Of course, you don’t have to hike for miles to reach Mount Evans, there’s a paved road that allows visitors to park a hundred or so feet below the massive pile of rocks that form the peak.  As far as we know, we were the only hikers atop Mount Evans who arrived via the unmarked trail from the Guanella Pass direction.  This is a rare mountaintop that is reachable by paved road.  I very much recommend it.  Visitors were taking pictures of mountain goats as they stood in line for the restrooms by the observatory.  Where else would you find that experience?

Our descent was just as brutal as the climb up.  The first thousand foot drop from the peak contained switchbacks as tight as a staircase, and the steepness continued for several thousand more feet, hammering my thighs and quads to where I still can’t descend the stairs in my house today without holding onto the railing.  We reached the Echo Lake Trailhead after thirteen miles and nine hours.  Another epic hike in the books.  Can’t wait to get back out there.

Dirt Trails


dirt trail 2

Two days in a row running the East Boulder Trail, up and down the white rock cliffs.  These trails are easy, soft dirt, compared to the rocky mountain trails out around Lyons and Left Hand Road.  These dirt trails are a better fit for my current state of fitness.  The true mountain trails are so technical and I’ve lost some of the requisite skills of negotiating my footfalls along the path.  And they are much, much steeper, causing me to walk more than run.  I can generate a little bit more momentum over these dirt trails.  I can take my eyes off my feet and enjoy the views of the Indian Peaks.  You can see them in this photo, just over the crest of the hill in front of me.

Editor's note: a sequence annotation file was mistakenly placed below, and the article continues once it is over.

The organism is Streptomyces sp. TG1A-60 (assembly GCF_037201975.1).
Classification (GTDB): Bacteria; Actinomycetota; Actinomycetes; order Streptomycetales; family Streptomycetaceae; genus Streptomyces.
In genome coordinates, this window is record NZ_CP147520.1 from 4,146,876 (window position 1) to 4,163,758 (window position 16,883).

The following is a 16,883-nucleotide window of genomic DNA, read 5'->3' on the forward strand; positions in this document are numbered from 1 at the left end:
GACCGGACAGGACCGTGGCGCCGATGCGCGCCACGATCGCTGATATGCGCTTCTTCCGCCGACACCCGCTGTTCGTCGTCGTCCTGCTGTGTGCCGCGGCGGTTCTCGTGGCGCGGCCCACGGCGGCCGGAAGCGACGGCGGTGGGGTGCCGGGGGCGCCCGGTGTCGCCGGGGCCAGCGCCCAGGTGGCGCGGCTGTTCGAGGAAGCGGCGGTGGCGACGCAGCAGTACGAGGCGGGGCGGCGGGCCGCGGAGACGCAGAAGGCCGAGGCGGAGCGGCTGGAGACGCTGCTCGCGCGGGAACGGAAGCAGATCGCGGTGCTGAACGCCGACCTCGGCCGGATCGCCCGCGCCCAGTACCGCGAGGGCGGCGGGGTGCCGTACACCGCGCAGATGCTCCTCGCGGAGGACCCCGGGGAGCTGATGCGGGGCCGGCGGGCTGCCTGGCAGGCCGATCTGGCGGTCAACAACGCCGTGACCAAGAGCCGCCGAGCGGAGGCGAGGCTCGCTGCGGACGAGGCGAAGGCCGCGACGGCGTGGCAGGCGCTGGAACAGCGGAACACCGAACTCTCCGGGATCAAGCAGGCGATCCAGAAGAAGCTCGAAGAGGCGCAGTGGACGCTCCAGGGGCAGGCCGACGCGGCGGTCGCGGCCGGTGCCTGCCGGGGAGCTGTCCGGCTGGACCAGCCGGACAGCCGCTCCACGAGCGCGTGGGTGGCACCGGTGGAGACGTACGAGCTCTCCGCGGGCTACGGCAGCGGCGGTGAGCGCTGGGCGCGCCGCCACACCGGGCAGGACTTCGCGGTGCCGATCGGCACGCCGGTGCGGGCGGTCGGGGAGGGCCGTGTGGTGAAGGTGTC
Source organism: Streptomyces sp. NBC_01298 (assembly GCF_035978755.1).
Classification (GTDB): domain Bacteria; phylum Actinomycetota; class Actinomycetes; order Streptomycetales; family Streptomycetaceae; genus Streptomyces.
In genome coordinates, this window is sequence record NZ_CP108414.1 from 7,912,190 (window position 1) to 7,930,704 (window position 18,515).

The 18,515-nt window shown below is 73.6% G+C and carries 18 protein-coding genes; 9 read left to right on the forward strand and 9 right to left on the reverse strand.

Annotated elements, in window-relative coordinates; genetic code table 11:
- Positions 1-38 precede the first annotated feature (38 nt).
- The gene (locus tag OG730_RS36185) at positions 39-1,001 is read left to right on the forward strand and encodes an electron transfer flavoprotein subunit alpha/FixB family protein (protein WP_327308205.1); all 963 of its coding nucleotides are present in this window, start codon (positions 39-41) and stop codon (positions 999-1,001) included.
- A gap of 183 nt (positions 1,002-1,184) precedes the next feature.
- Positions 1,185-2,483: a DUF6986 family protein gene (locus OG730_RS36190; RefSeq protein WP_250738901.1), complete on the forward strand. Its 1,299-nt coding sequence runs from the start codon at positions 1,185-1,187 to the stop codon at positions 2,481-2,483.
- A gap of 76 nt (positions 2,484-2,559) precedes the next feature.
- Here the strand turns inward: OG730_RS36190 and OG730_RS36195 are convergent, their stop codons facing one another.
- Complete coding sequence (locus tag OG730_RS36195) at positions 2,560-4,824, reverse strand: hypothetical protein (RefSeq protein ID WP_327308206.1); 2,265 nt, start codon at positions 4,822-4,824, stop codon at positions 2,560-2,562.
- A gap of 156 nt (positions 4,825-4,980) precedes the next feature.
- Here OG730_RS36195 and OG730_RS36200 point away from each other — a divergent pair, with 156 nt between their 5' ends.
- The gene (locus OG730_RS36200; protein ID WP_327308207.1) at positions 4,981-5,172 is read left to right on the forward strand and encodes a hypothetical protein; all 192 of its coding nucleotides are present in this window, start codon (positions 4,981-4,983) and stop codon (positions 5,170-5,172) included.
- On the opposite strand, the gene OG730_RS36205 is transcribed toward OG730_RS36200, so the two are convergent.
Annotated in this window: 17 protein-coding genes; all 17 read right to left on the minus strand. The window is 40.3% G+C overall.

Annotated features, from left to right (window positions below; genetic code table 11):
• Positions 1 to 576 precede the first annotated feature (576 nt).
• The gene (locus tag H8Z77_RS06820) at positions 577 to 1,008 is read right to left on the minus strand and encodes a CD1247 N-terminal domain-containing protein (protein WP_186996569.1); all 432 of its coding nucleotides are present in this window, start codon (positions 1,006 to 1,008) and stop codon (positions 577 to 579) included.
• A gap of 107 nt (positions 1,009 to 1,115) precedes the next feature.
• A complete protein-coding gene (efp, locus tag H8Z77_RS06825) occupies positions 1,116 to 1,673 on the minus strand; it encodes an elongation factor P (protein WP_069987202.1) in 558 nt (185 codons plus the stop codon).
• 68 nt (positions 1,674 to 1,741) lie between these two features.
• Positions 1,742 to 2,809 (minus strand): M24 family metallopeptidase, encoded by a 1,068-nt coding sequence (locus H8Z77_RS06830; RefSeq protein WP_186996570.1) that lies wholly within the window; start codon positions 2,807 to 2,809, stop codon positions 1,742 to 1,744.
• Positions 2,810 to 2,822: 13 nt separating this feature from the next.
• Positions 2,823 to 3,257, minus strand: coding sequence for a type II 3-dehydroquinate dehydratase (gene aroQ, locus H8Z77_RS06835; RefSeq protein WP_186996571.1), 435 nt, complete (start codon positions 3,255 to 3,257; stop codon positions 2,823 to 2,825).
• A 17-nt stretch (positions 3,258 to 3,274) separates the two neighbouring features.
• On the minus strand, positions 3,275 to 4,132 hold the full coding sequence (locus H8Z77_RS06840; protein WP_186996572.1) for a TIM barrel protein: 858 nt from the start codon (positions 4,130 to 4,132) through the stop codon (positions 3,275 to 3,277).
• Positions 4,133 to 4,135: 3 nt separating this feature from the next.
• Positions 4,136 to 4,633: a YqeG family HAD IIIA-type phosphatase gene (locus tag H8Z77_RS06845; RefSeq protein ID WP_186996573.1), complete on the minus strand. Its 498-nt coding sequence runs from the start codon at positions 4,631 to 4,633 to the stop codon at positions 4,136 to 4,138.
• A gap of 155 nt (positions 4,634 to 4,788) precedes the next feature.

The East Boulder Trail contains rolling hills through grasslands where, centuries earlier, the buffalo roamed.  Now I roam these hills, and have for the last twenty-eight years.  The grasses are nearing waist-high in some places.  We’ve been getting some good rain so far this season.


I ran all the hills, on a six mile out-and-back, yesterday.  It might have been cooler yesterday, and I ran really well.  Today, not so well.  No doubt, my legs were tired from yesterday.  I swear to you, the same hills were steeper today.  The trick is being able to climb the first big hill on the return without stopping.  My experience is if I stop there, like I did today near the top, then I’ll walk the final hill that leads up to the water tower – which I did today too.

dirt trail

Regardless, this trail always gives me a workout.  And the downside of each hill on the East Boulder Trail is generally rewarded with a nice view like this.  Sometimes, running in the mountains, you can’t see the forest for the trees.  The East Boulder Trail though always gives you an awesome view.  I will never tire of my runs on this trail.


Fräulein Ellie


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Ellie has been texting back photos from her first week in Austria.  They prompt me to recall Audrey Hepburn in the 1954 movie, Sabrina.  I won’t be surprised if she returns with short hair.  Or maybe the modern-day equivalent, a tattoo or piercing.  Brittany tells me it’s more likely that Ellie will simply return with new clothes.


More likely, Ellie will return with expectations of drinking wine at dinner.  She’s yet to obtain her driving license, but that’s not a requirement in Austria for imbibing adult beverages.  Three more weeks of Ellie exploring Europe.  Life won’t be the same when she returns.